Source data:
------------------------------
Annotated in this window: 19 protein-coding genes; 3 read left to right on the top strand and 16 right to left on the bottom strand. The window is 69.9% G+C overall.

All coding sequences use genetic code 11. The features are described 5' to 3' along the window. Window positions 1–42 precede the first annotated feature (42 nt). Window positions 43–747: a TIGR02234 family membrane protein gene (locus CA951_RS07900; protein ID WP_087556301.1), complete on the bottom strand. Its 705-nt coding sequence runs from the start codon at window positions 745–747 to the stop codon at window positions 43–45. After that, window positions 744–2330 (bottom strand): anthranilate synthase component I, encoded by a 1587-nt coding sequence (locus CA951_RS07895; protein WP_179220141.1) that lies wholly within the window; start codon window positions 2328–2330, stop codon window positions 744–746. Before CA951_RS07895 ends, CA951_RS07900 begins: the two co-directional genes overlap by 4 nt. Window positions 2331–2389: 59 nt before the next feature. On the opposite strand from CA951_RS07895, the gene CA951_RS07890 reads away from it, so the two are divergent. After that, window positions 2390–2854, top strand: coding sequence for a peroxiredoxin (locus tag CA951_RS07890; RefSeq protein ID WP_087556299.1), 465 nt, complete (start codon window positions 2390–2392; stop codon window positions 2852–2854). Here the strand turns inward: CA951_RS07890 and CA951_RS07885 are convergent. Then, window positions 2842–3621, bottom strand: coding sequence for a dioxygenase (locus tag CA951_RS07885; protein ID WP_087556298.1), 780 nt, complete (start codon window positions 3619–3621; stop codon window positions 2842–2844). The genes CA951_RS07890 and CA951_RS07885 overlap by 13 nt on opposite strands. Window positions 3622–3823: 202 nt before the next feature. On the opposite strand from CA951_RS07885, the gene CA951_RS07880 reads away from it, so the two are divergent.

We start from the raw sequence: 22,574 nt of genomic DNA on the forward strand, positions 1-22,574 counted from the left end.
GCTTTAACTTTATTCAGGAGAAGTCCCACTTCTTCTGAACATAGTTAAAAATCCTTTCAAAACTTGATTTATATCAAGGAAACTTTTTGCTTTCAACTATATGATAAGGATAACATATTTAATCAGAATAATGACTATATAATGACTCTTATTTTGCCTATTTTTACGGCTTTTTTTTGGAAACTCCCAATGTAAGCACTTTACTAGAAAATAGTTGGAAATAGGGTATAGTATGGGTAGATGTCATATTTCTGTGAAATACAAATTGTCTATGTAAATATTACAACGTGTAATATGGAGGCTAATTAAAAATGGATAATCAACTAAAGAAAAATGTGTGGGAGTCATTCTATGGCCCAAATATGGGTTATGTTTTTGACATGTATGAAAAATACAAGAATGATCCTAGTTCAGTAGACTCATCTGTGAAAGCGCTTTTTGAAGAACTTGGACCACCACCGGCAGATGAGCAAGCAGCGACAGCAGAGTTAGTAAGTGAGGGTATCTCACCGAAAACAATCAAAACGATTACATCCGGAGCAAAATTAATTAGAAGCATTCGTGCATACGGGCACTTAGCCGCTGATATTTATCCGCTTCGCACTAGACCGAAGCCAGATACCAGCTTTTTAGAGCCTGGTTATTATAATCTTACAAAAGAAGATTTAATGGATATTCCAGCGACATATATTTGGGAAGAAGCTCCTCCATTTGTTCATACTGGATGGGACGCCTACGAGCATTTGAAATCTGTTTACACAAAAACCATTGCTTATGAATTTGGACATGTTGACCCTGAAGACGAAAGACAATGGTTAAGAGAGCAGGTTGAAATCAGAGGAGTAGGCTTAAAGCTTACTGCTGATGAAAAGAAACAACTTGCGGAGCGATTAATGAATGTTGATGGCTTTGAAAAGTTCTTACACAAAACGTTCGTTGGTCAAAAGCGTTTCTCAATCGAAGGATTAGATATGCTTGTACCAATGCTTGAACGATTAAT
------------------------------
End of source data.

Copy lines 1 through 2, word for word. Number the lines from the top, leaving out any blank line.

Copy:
Annotated in this window: 19 protein-coding genes; 3 read left to right on the top strand and 16 right to left on the bottom strand. The window is 69.9% G+C overall.

All coding sequences use genetic code 11. The features are described 5' to 3' along the window. Window positions 1–42 precede the first annotated feature (42 nt). Window positions 43–747: a TIGR02234 family membrane protein gene (locus CA951_RS07900; protein ID WP_087556301.1), complete on the bottom strand. Its 705-nt coding sequence runs from the start codon at window positions 745–747 to the stop codon at window positions 43–45. After that, window positions 744–2330 (bottom strand): anthranilate synthase component I, encoded by a 1587-nt coding sequence (locus CA951_RS07895; protein WP_179220141.1) that lies wholly within the window; start codon window positions 2328–2330, stop codon window positions 744–746. Before CA951_RS07895 ends, CA951_RS07900 begins: the two co-directional genes overlap by 4 nt. Window positions 2331–2389: 59 nt before the next feature. On the opposite strand from CA951_RS07895, the gene CA951_RS07890 reads away from it, so the two are divergent. After that, window positions 2390–2854, top strand: coding sequence for a peroxiredoxin (locus tag CA951_RS07890; RefSeq protein ID WP_087556299.1), 465 nt, complete (start codon window positions 2390–2392; stop codon window positions 2852–2854). Here the strand turns inward: CA951_RS07890 and CA951_RS07885 are convergent. Then, window positions 2842–3621, bottom strand: coding sequence for a dioxygenase (locus tag CA951_RS07885; protein ID WP_087556298.1), 780 nt, complete (start codon window positions 3619–3621; stop codon window positions 2842–2844). The genes CA951_RS07890 and CA951_RS07885 overlap by 13 nt on opposite strands. Window positions 3622–3823: 202 nt before the next feature. On the opposite strand from CA951_RS07885, the gene CA951_RS07880 reads away from it, so the two are divergent.